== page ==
GENIUS BOURBON KING

A well known photo (1953) of Genius Bourbon King by Horst said to be best likeness of this great Saddlebred stallion.

Valley View Supreme, Supreme Sultan, Sultan's Santana, Supreme O' Lee, Miss America, Mr America, Young America, The Rambler, Fancy Fortune Cookie, Holiday Symphony,  Magnificent Obsession,  Merchant Prince etc... all these great horses in the USA & South Africa have one ancestor in common - the great GENIUS BOURBON KING, considered by many as the most beautiful stallion in his time.                          

 

 

 

 

Bourbon Chief

 

 

 

Bourbon King

 

 

 

 

 

Annie C

 

 

King's Genius

 

 

 

 

 

 

Chester Peavine

 

 

 

Princess Eugenia

 

 

Bourbon Genius

 

 

Queen of Lincoln

 

 

 

 

 

 

 

 

 

Indian Higland Flower

 

 

 

Sun Flower

 

 

 

 

 

Lady Eric

 

 

Kate Haines

 

 

 

 

 

 

Rex Monroe

 

 

 

Kathryn Haines

 

 

 

 

 

Japanette

 

 

 

 

 

 

 

 

 

My McDonald

 

 

 

McDonald's Majesty

 

 

 

 

 

Lady Coe

 

 

Silver Mac

 

 

 

 

 

 

Rex Bernard

 

 

 

Dapple

 

 

Blessed Event

 

 

Minnie

 

 

 

 

 

 

 

 

 

Rex Peavine

 

 

 

Jack Twigg

 

 

 

 

 

Gladys Twigg

 

 

Fair Promise

 

 

 

 

 

 

Golden King

 

 

 

Razzle Dazzle

 

 

 

 

 

Maud Cloud

His sire Bourbon Genius won the World Grand Champion Fine Harness Stake in 1937 as a four year old with Frank Bradshaw driving. He was retired to stud the next year and prove to be an outstanding breeding horse. He died at a very young age of 13 in 1946 and his contribution to the Saddle Horse Industry was probably not appreciated until after his death.

The dam of Bourbon Genius, Kate Haines, was also the dam of The Genius, Genius of Stonyridge, Leatherwood King and Leatherwood Genius, all full brothers sired by King's Genius. Her dam, Kathryn Haines, was an outstanding show horse and was one of the great broodmares of Kalarama Farm. Sunflower, the sire of Kate Haines, was the Fine Harness Champion in Louisville in 1914, the same year that  Kathryn Haines was a yearling champion.

Blessed Event had several full brothers and sisters who were good show horses. One of them, Silver Sioux, won the two-year old fine harness stake at the Ohio State Fair. Her sire, Silver Mac, was a beautiful masculine stallion that stood at Douglas Davis' High Hope Farm, near Paris, KY. He sired many great horses, including the winner of the three-year old five gaited stake at Kentucky State Fair in 1931, The Silver Plate. Many of his mares became good broodmares.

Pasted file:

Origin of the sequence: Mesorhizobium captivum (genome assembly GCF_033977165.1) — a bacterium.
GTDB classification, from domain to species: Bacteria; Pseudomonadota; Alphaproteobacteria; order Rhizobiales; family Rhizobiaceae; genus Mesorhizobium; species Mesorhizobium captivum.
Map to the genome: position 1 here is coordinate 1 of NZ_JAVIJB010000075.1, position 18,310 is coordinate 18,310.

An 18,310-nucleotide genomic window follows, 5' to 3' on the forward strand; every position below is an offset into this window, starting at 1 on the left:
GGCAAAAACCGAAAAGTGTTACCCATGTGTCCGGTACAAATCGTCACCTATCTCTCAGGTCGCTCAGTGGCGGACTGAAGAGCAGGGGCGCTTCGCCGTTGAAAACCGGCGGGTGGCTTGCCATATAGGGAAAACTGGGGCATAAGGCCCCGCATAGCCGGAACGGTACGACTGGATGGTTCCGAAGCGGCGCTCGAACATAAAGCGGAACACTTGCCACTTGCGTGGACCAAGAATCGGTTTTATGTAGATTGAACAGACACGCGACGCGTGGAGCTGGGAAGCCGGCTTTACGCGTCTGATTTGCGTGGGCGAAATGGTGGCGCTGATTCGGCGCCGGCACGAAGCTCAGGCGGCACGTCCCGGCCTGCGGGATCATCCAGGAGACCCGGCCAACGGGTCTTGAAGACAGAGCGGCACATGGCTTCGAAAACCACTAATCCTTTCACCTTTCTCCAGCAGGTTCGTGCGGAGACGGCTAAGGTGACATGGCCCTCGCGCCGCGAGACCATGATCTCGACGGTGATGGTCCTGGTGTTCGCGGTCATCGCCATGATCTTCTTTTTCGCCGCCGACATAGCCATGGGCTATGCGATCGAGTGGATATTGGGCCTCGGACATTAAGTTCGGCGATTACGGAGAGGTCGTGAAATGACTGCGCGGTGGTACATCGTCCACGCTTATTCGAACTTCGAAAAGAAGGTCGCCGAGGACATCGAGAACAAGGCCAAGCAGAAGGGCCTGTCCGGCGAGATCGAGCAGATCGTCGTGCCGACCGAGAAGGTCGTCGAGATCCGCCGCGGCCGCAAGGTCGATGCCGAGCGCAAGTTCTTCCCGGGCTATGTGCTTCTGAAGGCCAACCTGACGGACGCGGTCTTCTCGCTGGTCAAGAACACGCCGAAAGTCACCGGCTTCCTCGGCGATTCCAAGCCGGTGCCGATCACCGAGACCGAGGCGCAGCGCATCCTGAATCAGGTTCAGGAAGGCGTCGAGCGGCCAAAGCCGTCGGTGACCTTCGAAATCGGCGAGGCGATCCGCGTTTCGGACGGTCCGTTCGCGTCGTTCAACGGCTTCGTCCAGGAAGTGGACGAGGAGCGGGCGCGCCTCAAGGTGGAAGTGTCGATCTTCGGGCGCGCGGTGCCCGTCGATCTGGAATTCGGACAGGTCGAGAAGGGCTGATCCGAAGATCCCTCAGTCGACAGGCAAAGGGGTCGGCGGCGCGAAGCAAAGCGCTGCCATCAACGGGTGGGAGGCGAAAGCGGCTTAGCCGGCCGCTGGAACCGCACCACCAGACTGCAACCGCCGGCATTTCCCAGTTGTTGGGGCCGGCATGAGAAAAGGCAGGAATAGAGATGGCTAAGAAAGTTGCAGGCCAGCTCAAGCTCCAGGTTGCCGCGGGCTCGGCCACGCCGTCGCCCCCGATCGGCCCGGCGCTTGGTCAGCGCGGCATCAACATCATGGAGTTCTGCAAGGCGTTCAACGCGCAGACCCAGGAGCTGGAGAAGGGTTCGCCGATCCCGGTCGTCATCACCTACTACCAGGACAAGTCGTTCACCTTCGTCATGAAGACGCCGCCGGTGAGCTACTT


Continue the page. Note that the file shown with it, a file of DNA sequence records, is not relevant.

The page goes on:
The extended pedigree of Genius Bourbon King shows the following:

13 times through Black Squirrel, 6 times through Rex Mc Donald, 4 times through Chester Dare, twice through Highland Denmark with the remaining cross to Black Squirrel through Red Squirrel.

He traces 29 times to the foundation sire, Denmark FS and five times to Harrison Chief, the foundation sire of the Chief family.

This is his story ...

Two events in Spring of  1933 in Kentucky had an important role to play in Genius Bourbon King's story.

In March 1933 , a select Saddle Horse Sale, "sale of 400" were held in Lexington. A grey four year old mare, the consignment of A.K. Grass topped the sale. She was already racking well when she was sold and the mare, Silver Twigg (by Silver Mac) went to Ross Long, the manager of Dixiana Farm, Lexington, for $3200. She had been bred by G.A. Ballard of Paint Lick, KY who owned her dam Fair Promise. Ross Long immediately sold her to another Ballard (Ed Ballard - no relation to the breeder) for his daughter, Mary.